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Last Updated: Wednesday, 1 February 2006, 18:10 GMT
Can the US break its oil addiction?
Barrels of oil
President Bush is hoping to help the US kick its oil import habit
In his State of the Union address, President George W Bush said the US was "addicted to oil" which threatens to undermine future economic growth.

He used his speech to launch the Advanced Energy Initiative - a research programme focusing on the development of clean energy technologies.

President Bush said he hoped to "move beyond a petroleum-based economy, and make our dependence on Middle Eastern oil a thing of the past".

The president focused on two areas: electricity generation and alternative transport fuels.

'Clean coal'

The US is literally sitting on a massive energy source. One quarter of the world's coal reserves are located within the nation's borders.

The US generated 3,940 terawatt hours (TWh) of electricity in 2004, with more than half coming from coal-fired power stations.

The US Energy Information Administration (EIA) forecasts that this figure will exceed 5,840TWh by 2030, with coal still being the dominant player.

But coal is the most polluting of all fossil fuels. To tackle the environmental impact of burning coal, the president has earmarked a further $281m (158m) for research into clean coal technology.

The current administration's flagship clean coal project, FutureGen, will receive $54m (30m) of this funding.

Launched by President Bush in 2003, the $1bn (563m) research scheme's goal was to deliver commercially viable near-zero emission coal-fired power stations.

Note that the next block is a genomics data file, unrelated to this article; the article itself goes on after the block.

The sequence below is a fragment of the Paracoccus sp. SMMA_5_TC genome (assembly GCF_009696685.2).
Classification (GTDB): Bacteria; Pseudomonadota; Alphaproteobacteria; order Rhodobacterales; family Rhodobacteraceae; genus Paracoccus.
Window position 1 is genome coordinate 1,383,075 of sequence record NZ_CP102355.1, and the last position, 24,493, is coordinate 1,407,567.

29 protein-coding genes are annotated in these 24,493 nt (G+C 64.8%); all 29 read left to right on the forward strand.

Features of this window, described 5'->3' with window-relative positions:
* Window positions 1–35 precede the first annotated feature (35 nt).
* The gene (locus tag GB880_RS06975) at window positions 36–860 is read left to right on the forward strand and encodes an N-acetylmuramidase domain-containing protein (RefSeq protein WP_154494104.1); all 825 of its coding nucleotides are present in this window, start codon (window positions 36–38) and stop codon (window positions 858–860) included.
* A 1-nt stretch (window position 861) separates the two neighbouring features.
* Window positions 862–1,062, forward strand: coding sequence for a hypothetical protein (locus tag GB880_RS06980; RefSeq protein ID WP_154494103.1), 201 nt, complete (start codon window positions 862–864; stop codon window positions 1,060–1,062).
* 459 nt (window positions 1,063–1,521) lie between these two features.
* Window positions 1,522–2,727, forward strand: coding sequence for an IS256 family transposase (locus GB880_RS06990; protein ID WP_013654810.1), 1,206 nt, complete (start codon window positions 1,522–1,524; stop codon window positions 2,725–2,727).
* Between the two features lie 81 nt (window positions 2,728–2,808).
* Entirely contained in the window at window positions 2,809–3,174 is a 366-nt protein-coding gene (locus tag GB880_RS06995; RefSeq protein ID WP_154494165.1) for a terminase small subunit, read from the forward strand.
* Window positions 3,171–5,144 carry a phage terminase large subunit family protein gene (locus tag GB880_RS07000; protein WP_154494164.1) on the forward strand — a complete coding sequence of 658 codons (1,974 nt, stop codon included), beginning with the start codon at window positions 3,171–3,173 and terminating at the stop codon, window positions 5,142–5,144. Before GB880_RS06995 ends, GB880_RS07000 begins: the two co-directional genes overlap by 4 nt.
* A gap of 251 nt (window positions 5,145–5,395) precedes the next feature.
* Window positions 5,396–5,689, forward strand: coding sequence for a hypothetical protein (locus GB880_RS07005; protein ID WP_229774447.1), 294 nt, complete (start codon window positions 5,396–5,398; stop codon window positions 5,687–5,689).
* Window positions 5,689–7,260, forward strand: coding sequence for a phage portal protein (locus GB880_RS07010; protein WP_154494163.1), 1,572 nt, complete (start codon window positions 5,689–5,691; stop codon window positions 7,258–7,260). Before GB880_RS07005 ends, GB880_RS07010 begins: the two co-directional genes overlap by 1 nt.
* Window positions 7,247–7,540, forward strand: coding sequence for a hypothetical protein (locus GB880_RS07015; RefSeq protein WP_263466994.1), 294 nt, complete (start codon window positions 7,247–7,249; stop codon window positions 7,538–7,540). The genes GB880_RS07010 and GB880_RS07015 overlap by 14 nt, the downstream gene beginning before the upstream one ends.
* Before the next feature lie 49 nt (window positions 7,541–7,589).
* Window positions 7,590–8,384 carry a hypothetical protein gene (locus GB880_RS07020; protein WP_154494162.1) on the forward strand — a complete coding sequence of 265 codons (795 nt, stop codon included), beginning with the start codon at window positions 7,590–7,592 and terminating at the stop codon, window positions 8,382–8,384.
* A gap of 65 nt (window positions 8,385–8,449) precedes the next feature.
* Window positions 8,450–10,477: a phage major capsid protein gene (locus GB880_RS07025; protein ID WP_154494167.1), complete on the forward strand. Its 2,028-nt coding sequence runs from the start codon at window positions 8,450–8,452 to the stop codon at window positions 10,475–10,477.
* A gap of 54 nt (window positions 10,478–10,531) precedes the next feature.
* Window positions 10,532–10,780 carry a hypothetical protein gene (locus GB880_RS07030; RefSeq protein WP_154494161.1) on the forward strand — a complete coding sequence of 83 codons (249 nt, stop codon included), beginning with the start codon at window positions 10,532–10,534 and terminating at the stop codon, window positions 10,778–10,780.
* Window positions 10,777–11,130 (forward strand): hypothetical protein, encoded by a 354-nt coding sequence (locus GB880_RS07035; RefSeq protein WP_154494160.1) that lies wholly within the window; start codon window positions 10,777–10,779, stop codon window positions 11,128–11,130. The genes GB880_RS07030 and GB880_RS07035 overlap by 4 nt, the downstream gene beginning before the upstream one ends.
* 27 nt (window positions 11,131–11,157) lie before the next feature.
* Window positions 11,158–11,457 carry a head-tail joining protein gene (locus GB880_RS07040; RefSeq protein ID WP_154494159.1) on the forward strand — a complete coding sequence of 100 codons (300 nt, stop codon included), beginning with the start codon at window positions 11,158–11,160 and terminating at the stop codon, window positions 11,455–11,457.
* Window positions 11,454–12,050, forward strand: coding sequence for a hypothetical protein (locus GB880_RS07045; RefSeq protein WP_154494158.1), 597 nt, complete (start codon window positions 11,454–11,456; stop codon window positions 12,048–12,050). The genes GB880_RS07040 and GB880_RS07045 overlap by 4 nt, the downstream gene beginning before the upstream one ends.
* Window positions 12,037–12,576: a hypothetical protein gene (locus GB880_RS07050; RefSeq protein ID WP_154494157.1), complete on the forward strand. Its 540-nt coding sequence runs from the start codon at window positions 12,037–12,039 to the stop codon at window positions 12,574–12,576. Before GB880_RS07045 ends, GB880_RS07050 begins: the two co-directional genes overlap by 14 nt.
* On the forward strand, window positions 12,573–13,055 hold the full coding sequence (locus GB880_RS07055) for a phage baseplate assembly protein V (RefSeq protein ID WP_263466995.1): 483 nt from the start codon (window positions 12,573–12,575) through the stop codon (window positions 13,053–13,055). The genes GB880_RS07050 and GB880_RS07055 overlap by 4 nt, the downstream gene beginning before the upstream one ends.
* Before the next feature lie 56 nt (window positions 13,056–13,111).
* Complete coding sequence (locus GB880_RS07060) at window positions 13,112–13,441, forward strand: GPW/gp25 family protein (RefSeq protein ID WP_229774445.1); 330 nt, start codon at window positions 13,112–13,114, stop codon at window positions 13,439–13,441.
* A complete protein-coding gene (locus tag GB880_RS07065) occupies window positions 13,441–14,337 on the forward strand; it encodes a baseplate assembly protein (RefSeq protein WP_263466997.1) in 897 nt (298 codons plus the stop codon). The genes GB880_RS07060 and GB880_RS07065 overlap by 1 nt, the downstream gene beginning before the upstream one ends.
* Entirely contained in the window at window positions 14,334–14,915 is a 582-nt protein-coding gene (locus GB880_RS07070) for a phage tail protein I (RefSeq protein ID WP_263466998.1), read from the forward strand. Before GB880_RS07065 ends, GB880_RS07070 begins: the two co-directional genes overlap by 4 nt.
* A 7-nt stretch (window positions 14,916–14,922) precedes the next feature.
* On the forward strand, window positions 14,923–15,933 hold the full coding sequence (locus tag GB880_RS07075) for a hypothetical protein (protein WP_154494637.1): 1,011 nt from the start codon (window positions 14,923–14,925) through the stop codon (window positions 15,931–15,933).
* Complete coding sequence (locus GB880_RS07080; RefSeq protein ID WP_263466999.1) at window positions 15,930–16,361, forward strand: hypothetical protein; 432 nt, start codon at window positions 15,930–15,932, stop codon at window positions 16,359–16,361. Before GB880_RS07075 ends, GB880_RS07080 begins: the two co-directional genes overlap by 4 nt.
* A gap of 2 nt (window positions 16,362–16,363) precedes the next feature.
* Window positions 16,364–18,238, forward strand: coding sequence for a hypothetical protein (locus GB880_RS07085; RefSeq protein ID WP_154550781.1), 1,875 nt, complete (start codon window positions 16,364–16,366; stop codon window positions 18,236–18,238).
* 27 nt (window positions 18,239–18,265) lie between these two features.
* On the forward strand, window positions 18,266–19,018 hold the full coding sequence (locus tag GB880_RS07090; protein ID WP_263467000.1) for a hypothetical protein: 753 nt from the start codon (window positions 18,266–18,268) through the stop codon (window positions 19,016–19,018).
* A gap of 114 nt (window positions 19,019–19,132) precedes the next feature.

Diagram of a coal gasification plant

It is developing a power station that gasifies the coal into hydrogen, which can then either be used to generate electricity or piped elsewhere to be used in transportation or the chemicals industry.

The CO2 generated by this process will be captured and stored in vast geological reservoirs underground.

Critics of the technology say it is a long way from delivering the promised near-zero emission power plants.

"This is the classical American presidential dodge," Phil Clapp, president of the US-based National Environmental Trust, told the BBC News website.

"You can always put government money into developing technology, but it never gets used by the private sector unless you take action like setting limits on emissions."

Although Mr Bush did not mention climate change in his speech, the impact of a warming world must have had some influence, says John Ashton, chief executive of environmental think-tank E3G.

"There must be some climate change thinking behind his references to zero-emissions coal because the only reason for capturing emissions is for climate reasons.

"I would be looking for a sign that the US administration would be willing to invest in the range of technologies on a scale and with an urgency that will make a real impact on the climate problem."

China is currently building coal-fired power stations at an unprecedented rate to meet its ever-growing thirst for power. It is using conventional technology that allows CO2 emissions to escape into the atmosphere.

These power stations are not expected to be replaced for at least 30 years.

Fuelling the future

President Bush acknowledged that new ways of powering the estimated 250 million cars on US roads had to be developed if the need for Middle East oil was going to be "a thing of the past".